This issue is dedicated to the pathologic aspects of commonly encountered GI tumors. Experts in the field offer their perspectives about the histopathology, cytopathology, precursor lesions, and recent advances in molecular pathology, and also provide up-to-date guidance in the application of immunohistochemical and molecular/genetic testing of commonly Inhibitors,research,lifescience,medical encountered GI, liver, and pancreatic tumors, with emphasis on their clinical relevance. In the first article, authors from UCLA review the histopathology and current molecular pathology of colorectal carcinoma and its precursor lesions, with emphasis on their clinical relevance (1). Next, investigators from Harbor-UCLA Medical Center
discuss the role played by cell cycle arrest, TLR signaling macrophages and stem cell transformation to form cancer stem cells, and the significance of ballooned hepatocytes that form Mallory-Denk bodies as progenitor pre-cancer cells in the pathogenesis of the transformation of alcohol liver disease to hepatocellular carcinoma (ALD/HCC) (2). Chen and colleagues, Inhibitors,research,lifescience,medical from UC Davis, bring us up to date on the current classification of pancreatic neuroendocrine tumors (PNTs), with insight into genetic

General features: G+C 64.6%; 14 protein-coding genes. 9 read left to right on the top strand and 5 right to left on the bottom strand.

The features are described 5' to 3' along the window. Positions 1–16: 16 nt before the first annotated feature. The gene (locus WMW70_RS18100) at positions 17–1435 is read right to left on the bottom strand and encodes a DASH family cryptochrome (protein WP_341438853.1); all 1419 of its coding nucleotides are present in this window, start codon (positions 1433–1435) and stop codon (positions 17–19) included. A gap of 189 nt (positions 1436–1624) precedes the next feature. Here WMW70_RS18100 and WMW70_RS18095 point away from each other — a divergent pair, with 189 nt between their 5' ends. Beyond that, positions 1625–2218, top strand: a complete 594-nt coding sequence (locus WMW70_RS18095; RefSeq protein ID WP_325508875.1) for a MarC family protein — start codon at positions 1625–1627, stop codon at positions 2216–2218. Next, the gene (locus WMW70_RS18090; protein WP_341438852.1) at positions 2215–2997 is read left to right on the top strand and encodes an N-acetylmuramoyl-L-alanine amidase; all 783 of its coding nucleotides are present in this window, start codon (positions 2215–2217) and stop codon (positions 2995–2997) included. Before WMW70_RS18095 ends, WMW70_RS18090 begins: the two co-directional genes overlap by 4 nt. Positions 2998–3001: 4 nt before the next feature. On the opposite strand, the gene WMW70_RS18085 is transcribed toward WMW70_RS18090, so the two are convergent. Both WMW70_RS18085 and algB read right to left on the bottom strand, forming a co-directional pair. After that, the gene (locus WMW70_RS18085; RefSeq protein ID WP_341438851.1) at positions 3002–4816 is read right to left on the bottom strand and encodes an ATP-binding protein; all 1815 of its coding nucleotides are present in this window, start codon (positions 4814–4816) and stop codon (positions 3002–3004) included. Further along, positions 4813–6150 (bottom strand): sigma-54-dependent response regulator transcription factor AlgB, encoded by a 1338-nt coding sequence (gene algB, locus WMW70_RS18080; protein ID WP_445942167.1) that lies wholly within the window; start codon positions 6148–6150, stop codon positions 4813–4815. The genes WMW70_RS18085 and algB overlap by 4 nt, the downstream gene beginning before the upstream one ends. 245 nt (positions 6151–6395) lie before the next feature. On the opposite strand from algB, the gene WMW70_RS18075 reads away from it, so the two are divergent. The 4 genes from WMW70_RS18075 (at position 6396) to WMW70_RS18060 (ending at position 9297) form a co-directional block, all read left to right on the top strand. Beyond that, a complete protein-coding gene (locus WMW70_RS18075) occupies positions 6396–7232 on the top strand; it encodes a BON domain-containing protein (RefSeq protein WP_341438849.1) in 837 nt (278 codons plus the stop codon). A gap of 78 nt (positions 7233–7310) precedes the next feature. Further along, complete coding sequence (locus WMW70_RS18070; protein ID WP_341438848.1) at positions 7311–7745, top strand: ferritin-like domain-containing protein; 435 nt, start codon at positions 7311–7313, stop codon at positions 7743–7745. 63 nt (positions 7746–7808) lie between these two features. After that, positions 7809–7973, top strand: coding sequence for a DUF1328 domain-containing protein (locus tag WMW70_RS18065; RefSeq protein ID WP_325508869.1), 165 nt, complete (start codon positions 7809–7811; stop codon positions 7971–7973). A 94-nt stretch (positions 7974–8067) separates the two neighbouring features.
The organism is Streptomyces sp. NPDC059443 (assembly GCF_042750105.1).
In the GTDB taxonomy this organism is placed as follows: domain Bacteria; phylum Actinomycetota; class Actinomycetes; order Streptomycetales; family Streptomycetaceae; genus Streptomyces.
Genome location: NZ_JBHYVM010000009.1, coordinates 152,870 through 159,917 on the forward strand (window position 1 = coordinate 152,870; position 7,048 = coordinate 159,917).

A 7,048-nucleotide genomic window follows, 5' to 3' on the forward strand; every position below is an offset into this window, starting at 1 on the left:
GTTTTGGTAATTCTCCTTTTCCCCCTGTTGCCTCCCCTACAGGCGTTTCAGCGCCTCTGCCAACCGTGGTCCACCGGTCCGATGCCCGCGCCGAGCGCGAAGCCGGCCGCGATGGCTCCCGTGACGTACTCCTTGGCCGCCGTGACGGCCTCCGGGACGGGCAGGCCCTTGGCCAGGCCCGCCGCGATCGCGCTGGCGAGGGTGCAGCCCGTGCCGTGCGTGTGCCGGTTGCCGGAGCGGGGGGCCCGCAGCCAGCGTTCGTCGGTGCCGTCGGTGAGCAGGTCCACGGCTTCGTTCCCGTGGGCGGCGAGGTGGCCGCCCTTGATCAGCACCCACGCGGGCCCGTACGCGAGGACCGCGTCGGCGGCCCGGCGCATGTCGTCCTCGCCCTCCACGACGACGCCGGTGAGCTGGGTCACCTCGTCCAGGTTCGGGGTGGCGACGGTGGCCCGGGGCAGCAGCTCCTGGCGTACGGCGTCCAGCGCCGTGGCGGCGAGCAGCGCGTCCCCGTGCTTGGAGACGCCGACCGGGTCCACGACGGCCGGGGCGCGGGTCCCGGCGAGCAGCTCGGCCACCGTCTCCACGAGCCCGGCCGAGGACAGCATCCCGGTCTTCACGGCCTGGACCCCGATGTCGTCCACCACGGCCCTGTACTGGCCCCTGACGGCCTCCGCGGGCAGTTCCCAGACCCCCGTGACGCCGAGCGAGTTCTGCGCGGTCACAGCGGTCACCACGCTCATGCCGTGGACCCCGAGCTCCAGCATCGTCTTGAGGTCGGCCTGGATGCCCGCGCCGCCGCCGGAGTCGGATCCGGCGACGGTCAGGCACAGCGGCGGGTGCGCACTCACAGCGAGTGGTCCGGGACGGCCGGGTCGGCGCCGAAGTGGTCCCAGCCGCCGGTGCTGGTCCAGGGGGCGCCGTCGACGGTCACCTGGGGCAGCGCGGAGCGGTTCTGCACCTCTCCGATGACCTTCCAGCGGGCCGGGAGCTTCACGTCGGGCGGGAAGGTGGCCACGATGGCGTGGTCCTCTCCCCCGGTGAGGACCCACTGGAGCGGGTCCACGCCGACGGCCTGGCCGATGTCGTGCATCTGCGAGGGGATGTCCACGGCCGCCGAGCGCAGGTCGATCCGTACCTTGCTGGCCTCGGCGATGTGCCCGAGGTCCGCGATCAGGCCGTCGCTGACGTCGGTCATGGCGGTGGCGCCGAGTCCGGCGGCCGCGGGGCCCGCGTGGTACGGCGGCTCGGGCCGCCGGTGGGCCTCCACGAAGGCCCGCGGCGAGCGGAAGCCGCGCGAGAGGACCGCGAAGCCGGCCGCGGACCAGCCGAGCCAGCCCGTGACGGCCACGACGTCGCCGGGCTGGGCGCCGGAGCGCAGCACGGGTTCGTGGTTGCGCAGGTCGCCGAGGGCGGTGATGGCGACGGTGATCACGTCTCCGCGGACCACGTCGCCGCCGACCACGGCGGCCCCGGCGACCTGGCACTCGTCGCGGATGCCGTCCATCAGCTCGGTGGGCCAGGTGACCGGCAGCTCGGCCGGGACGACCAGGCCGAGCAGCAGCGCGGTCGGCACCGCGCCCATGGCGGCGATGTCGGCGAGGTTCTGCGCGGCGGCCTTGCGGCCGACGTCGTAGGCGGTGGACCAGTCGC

Inhibitors,research,lifescience,medical and molecular changes related to PNT subtypes and their clinical relevance (3). Zhao (UC Irvine) and Yue (LabCorp) update us on gastrointestinal stromal tumors (GIST), including their epidemiology, pathogenesis and genetics, diagnosis, role of molecular analysis, prognostic factors, and management strategies (4). Next, groups from Loma Linda University and UC Davis provide Inhibitors,research,lifescience,medical us with an update on primary
gastrointestinal lymphomas and related neoplasms with respect to their pathogenesis, morphology, ATM inhibitor drugs immunophenotype, molecular and genetic features, and prognostic factors (5). Following are reviews Inhibitors,research,lifescience,medical by teams from Guangdong General Hospital, China, and Loma Linda University, USA, discussing the association between obesity and esophageal cancer (6), and providing an update on Barrett’s esophagus, including current diagnostic criteria, clinical surveillance and promising endoscopic techniques for identifying patients at risk for malignancy (7). The next two articles, by teams from UC Davis and Loma Linda University and AmeriPath General Florida and Memorial Hospital of Jacksonville, Florida, educate us on the current classification of gastric cancer, including histologic features and Annual Review of Biophysics genetic and molecular phenotypes; they clarify the characteristics of each subtype and highlight the potential for improving early diagnosis, prevention, and treatment (8,9). Advances in current understanding of molecular tumorigenesis and related targeted neoadjuvant therapeutic markers are also discussed, along with the application of immunohistochemical and molecular studies. The final two articles apply to GI tumors generally.